Separation of Non-Orthogonal Concerns in Software Architecture and Design (bibtex)
Reference:
Holger Giese and Alexander Vilbig, "Separation of Non-Orthogonal Concerns in Software Architecture and Design", Software and Systems Modeling, vol. 5, no. 2, pp. 136 - 169, June 2006.
Abstract:
Separation of concerns represents an important principle for managing complexity in the design and architecture of large component-based software systems. The fundamental approach is to develop local solutions for individual concerns first, and combine them later into an overall solution for the complete system. However, comprehensive support for the integration of interdependent, possibly conflicting concerns related to behavior is still missing. In our work, we propose a sound solution for this complex type of composition, employing well-known UML description techniques as well as a rigorous formal model of component behavior. Based on this foundation, we describe a constructive synthesis algorithm which reliably detects conflicting concerns or generates a maximal behavior for software components with multiple interactions. An optimized implementation of the algorithm has been integrated into a CASE tool to illustrate feasibility and scalability of the presented technique at the example of a moderately large case study.
Links:
@Article{Giese&Vilbig2006,
AUTHOR = {Giese, Holger and Vilbig, Alexander},
TITLE = {{Separation of Non-Orthogonal Concerns in Software Architecture and Design}},
YEAR = {2006},
MONTH = {June},
JOURNAL = {Software and Systems Modeling},
VOLUME = {5},
NUMBER = {2},
PAGES = {136 - 169},
PUBLISHER = {Springer Verlag},
PDF = {uploads/pdf/p0372573453867j3.pdf},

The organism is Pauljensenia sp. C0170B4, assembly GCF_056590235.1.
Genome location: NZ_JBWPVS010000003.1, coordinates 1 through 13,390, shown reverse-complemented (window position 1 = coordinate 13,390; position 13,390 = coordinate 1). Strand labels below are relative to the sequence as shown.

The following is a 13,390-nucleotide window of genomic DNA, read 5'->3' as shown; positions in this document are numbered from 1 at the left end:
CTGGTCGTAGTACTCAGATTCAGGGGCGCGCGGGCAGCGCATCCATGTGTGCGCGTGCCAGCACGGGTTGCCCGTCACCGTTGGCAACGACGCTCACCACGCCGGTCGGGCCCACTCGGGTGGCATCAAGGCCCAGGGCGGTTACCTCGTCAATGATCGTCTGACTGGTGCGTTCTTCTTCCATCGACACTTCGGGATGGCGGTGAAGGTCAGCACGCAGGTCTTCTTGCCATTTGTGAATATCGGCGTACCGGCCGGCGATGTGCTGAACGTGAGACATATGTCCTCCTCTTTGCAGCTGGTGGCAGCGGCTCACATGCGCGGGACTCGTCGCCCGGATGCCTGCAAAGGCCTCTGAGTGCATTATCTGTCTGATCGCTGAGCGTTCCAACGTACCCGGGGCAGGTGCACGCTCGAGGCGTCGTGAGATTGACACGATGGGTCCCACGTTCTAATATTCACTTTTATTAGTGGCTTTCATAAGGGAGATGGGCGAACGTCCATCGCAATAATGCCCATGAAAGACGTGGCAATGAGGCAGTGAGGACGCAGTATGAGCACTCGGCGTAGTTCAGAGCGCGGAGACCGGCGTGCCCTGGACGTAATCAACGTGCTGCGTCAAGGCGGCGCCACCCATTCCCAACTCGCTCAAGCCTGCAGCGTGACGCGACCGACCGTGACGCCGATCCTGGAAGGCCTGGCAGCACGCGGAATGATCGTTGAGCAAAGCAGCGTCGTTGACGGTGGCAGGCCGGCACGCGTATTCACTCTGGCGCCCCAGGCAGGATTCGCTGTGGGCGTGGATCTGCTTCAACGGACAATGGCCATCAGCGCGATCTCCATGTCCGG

ABSTRACT = {Separation of concerns represents an important principle for managing complexity in the design and architecture of large component-based software systems. The fundamental approach is to develop local solutions for individual concerns first, and combine them later into an overall solution for the complete system. However, comprehensive support for the integration of interdependent, possibly conflicting concerns related to behavior is still missing. In our work, we propose a sound solution for this complex type of composition, employing well-known UML description techniques as well as a rigorous formal model of component behavior. Based on this foundation, we describe a constructive synthesis algorithm which reliably detects conflicting concerns or generates a maximal behavior for software components with multiple interactions. An optimized implementation of the algorithm has been integrated into a CASE tool to illustrate feasibility and scalability of the presented technique at the example of a moderately large case study.}
}
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